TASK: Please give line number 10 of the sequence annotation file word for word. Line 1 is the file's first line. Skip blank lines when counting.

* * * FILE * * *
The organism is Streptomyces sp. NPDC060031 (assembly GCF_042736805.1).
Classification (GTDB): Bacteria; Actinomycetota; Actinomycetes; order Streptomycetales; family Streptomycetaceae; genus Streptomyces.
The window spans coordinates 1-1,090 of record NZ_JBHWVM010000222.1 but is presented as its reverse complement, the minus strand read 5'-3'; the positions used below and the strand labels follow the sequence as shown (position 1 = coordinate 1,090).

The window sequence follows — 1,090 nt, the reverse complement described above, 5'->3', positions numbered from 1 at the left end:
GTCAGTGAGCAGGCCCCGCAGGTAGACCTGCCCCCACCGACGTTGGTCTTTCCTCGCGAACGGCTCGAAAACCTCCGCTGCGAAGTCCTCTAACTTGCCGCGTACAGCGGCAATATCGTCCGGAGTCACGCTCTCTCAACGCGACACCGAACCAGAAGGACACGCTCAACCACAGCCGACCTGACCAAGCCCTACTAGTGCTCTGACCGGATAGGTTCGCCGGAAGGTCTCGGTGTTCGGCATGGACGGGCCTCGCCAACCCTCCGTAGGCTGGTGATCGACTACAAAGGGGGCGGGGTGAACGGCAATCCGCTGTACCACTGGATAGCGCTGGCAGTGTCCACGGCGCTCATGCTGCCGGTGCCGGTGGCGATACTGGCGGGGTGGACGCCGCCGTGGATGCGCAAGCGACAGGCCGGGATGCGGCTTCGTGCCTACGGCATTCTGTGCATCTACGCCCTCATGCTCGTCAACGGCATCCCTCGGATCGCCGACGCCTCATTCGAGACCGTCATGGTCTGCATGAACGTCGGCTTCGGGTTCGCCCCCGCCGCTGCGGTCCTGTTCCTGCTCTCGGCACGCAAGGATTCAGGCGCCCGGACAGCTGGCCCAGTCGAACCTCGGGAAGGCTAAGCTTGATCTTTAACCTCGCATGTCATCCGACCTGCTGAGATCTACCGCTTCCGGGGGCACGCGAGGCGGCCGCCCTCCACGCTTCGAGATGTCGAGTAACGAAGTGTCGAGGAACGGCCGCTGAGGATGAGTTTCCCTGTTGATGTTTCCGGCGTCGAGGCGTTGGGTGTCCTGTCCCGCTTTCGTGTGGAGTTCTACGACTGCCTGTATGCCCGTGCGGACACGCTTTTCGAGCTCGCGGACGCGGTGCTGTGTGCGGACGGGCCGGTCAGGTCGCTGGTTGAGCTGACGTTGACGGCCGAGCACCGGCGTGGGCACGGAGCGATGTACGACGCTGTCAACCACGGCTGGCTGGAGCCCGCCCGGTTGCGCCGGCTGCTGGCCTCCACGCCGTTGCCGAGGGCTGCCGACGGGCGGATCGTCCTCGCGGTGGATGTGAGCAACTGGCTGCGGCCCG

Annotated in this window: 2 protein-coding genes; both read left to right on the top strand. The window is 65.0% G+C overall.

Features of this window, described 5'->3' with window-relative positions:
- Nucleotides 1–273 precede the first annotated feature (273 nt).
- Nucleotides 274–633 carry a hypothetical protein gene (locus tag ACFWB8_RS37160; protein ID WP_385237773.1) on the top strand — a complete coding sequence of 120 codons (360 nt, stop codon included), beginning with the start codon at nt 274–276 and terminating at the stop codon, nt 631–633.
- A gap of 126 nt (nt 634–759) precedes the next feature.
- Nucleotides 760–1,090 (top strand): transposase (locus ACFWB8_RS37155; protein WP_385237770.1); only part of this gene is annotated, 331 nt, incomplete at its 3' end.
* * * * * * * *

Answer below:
- A gap of 126 nt (nt 634–759) precedes the next feature.